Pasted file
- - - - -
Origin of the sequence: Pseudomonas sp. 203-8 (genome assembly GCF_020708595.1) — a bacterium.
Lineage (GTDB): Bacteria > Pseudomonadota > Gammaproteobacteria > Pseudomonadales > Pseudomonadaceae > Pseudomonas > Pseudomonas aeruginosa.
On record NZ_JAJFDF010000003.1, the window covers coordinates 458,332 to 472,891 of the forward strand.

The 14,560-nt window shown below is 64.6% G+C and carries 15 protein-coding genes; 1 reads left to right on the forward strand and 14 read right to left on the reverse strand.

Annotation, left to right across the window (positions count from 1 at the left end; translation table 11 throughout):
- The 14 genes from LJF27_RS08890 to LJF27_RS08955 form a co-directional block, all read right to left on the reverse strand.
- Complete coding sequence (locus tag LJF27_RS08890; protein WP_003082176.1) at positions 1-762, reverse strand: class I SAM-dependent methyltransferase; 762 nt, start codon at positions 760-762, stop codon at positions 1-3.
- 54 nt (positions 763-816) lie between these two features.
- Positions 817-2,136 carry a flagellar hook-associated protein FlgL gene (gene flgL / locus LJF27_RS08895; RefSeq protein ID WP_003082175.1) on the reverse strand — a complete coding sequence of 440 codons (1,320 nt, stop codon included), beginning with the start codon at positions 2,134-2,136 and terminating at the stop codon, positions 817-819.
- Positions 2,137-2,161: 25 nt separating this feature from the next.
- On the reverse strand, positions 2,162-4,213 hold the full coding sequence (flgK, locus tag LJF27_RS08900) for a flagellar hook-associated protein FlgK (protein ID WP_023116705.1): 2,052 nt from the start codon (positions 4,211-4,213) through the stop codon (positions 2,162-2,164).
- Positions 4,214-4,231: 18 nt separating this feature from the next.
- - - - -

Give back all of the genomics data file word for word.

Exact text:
Origin of the sequence: Pseudomonas sp. 203-8 (genome assembly GCF_020708595.1) — a bacterium.
Lineage (GTDB): Bacteria > Pseudomonadota > Gammaproteobacteria > Pseudomonadales > Pseudomonadaceae > Pseudomonas > Pseudomonas aeruginosa.
On record NZ_JAJFDF010000003.1, the window covers coordinates 458,332 to 472,891 of the forward strand.

The 14,560-nt window shown below is 64.6% G+C and carries 15 protein-coding genes; 1 reads left to right on the forward strand and 14 read right to left on the reverse strand.

Annotation, left to right across the window (positions count from 1 at the left end; translation table 11 throughout):
- The 14 genes from LJF27_RS08890 to LJF27_RS08955 form a co-directional block, all read right to left on the reverse strand.
- Complete coding sequence (locus tag LJF27_RS08890; protein WP_003082176.1) at positions 1-762, reverse strand: class I SAM-dependent methyltransferase; 762 nt, start codon at positions 760-762, stop codon at positions 1-3.
- 54 nt (positions 763-816) lie between these two features.
- Positions 817-2,136 carry a flagellar hook-associated protein FlgL gene (gene flgL / locus LJF27_RS08895; RefSeq protein ID WP_003082175.1) on the reverse strand — a complete coding sequence of 440 codons (1,320 nt, stop codon included), beginning with the start codon at positions 2,134-2,136 and terminating at the stop codon, positions 817-819.
- Positions 2,137-2,161: 25 nt separating this feature from the next.
- On the reverse strand, positions 2,162-4,213 hold the full coding sequence (flgK, locus tag LJF27_RS08900) for a flagellar hook-associated protein FlgK (protein ID WP_023116705.1): 2,052 nt from the start codon (positions 4,211-4,213) through the stop codon (positions 2,162-2,164).
- Positions 4,214-4,231: 18 nt separating this feature from the next.